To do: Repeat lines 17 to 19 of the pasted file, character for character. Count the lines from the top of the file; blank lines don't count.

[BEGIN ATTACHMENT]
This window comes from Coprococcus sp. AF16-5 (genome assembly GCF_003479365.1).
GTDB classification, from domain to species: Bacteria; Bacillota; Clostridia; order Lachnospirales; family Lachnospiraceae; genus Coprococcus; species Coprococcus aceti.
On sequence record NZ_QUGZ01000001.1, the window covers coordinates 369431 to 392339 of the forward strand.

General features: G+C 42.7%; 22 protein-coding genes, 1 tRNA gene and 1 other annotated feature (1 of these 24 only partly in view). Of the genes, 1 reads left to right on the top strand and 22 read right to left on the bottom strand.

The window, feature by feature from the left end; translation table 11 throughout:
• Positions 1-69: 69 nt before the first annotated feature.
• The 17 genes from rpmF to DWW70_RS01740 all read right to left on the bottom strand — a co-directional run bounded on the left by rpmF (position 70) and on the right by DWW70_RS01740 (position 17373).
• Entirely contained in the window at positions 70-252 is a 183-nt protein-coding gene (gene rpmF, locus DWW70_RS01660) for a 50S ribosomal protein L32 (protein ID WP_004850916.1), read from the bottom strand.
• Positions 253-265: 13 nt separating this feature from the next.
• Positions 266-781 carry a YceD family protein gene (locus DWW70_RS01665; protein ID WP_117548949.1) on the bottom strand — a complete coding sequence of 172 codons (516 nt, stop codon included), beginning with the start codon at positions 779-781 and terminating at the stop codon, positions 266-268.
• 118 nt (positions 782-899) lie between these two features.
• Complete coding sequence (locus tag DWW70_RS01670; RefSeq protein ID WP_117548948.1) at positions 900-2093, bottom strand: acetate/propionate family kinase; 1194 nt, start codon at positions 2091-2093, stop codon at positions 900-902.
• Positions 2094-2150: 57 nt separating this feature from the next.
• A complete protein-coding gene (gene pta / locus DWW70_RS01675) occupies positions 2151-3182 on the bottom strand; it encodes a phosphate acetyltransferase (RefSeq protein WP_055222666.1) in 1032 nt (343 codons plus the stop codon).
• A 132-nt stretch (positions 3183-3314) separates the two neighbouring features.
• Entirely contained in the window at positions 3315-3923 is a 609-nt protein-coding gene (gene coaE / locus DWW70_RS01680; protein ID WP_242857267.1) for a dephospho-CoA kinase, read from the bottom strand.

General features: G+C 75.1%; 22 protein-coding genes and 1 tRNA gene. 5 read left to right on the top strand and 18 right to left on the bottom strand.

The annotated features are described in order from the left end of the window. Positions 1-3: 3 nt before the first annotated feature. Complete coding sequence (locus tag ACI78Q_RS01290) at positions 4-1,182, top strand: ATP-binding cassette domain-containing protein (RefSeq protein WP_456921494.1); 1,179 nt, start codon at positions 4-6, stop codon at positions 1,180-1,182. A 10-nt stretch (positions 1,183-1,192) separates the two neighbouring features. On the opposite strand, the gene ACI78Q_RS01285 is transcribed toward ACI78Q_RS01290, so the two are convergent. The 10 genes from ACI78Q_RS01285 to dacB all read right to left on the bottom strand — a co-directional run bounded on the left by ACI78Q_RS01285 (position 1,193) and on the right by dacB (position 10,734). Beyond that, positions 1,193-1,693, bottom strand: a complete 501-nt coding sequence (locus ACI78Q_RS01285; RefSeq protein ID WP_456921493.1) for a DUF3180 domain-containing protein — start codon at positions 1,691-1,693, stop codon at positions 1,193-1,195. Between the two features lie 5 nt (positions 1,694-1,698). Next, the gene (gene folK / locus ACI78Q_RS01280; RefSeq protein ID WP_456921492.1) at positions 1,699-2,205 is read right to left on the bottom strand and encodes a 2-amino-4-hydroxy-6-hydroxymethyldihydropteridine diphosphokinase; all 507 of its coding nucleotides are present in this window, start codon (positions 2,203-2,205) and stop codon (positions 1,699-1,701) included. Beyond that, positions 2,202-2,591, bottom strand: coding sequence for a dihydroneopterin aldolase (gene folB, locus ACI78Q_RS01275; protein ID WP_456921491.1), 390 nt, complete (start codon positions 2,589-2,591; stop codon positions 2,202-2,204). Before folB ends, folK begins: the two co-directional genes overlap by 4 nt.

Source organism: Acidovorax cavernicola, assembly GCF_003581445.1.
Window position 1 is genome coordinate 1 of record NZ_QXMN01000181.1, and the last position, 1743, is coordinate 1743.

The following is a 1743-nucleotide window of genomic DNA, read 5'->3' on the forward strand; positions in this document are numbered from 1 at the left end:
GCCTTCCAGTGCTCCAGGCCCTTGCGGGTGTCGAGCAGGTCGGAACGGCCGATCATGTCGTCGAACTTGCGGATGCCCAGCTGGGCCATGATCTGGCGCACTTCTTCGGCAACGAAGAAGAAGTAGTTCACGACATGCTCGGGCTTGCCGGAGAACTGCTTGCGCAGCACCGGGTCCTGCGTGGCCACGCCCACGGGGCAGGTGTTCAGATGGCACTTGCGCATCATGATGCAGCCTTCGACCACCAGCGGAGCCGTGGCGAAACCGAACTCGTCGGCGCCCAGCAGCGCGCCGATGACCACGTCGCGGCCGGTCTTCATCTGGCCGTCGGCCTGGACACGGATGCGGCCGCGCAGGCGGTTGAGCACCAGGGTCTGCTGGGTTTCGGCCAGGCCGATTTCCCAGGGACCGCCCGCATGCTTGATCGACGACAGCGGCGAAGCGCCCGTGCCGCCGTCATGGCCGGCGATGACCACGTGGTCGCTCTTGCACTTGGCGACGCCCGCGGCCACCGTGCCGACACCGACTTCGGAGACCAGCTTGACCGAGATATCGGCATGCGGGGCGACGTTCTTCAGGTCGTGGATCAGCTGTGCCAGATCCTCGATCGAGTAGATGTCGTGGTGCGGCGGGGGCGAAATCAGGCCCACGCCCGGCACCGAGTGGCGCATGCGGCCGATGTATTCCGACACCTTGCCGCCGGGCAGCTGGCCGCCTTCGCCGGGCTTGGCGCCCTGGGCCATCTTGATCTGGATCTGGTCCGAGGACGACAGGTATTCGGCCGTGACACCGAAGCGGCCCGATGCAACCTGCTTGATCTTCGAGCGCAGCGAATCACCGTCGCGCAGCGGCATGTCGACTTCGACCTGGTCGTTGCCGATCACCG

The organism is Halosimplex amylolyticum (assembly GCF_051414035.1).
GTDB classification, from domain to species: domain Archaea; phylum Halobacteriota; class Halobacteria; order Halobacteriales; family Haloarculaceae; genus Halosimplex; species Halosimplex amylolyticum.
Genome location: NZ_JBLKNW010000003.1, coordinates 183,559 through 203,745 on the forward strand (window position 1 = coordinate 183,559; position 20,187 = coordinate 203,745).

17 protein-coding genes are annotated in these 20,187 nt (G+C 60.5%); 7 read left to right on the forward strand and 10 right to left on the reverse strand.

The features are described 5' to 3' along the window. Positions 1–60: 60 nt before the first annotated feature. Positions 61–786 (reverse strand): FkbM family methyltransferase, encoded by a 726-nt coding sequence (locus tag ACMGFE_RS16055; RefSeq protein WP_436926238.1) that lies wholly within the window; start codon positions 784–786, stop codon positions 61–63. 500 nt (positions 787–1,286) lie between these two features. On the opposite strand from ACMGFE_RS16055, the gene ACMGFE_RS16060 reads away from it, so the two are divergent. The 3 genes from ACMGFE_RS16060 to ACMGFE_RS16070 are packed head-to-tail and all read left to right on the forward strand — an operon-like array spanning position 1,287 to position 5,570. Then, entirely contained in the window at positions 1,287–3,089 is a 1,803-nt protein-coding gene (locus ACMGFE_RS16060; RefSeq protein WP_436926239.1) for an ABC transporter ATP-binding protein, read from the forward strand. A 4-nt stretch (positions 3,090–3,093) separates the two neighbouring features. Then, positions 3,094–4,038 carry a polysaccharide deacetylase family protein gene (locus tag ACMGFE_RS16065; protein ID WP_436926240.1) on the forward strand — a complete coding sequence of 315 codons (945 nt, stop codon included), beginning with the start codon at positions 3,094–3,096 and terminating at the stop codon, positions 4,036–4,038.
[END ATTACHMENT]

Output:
General features: G+C 75.1%; 22 protein-coding genes and 1 tRNA gene. 5 read left to right on the top strand and 18 right to left on the bottom strand.

The annotated features are described in order from the left end of the window. Positions 1-3: 3 nt before the first annotated feature. Complete coding sequence (locus tag ACI78Q_RS01290) at positions 4-1,182, top strand: ATP-binding cassette domain-containing protein (RefSeq protein WP_456921494.1); 1,179 nt, start codon at positions 4-6, stop codon at positions 1,180-1,182. A 10-nt stretch (positions 1,183-1,192) separates the two neighbouring features. On the opposite strand, the gene ACI78Q_RS01285 is transcribed toward ACI78Q_RS01290, so the two are convergent. The 10 genes from ACI78Q_RS01285 to dacB all read right to left on the bottom strand — a co-directional run bounded on the left by ACI78Q_RS01285 (position 1,193) and on the right by dacB (position 10,734). Beyond that, positions 1,193-1,693, bottom strand: a complete 501-nt coding sequence (locus ACI78Q_RS01285; RefSeq protein ID WP_456921493.1) for a DUF3180 domain-containing protein — start codon at positions 1,691-1,693, stop codon at positions 1,193-1,195. Between the two features lie 5 nt (positions 1,694-1,698). Next, the gene (gene folK / locus ACI78Q_RS01280; RefSeq protein ID WP_456921492.1) at positions 1,699-2,205 is read right to left on the bottom strand and encodes a 2-amino-4-hydroxy-6-hydroxymethyldihydropteridine diphosphokinase; all 507 of its coding nucleotides are present in this window, start codon (positions 2,203-2,205) and stop codon (positions 1,699-1,701) included. Beyond that, positions 2,202-2,591, bottom strand: coding sequence for a dihydroneopterin aldolase (gene folB, locus ACI78Q_RS01275; protein ID WP_456921491.1), 390 nt, complete (start codon positions 2,589-2,591; stop codon positions 2,202-2,204). Before folB ends, folK begins: the two co-directional genes overlap by 4 nt.

Source organism: Acidovorax cavernicola, assembly GCF_003581445.1.